Before the Constitutional Convention, Madison undertook an extraordinarily thorough study of various forms of government. How might the Constitution protect us from what Aristotle called “the insolence of demagogues”?
Among the defects of ancient and modern republics, Madison wrote, were “popular assemblages, so quickly formed, so susceptible of contagious passions, so exposed to the misguidance of eloquent and ambitious leaders, and so apt to be tempted by the facility of forming interested majorities, into measures unjust and oppressive to the minor parties.”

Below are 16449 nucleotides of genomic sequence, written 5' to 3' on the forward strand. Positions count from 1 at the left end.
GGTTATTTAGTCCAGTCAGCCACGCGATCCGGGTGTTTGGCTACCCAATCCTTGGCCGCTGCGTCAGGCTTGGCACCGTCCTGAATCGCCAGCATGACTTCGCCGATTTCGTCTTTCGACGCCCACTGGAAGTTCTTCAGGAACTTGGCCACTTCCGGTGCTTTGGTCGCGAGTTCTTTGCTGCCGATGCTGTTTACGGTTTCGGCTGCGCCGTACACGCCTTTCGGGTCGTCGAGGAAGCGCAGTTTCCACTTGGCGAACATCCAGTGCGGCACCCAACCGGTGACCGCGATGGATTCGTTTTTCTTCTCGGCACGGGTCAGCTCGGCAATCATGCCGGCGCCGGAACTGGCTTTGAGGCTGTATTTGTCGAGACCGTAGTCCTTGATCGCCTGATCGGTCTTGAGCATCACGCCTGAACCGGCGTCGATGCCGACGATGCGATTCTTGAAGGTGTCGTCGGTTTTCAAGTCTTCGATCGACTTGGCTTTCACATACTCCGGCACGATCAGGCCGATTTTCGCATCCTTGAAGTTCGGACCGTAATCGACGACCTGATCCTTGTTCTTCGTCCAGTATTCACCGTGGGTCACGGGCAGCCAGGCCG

Which brings us back to Donald Trump. No one would mistake Mr. Trump for eloquent, but he is a highly effective communicator in a political culture that is now almost indistinguishable from the reality TV culture from which he emerged. But the Trump phenomenon isn’t just about coarsening and stupidity: His political practices are precisely what the founders feared and Lincoln warned against.
The founders, knowing history and human nature, took great care to devise a system that would prevent demagogues and those with authoritarian tendencies from rising up in America. That system has been extraordinarily successful. We have never before faced the prospect of a political strongman becoming president.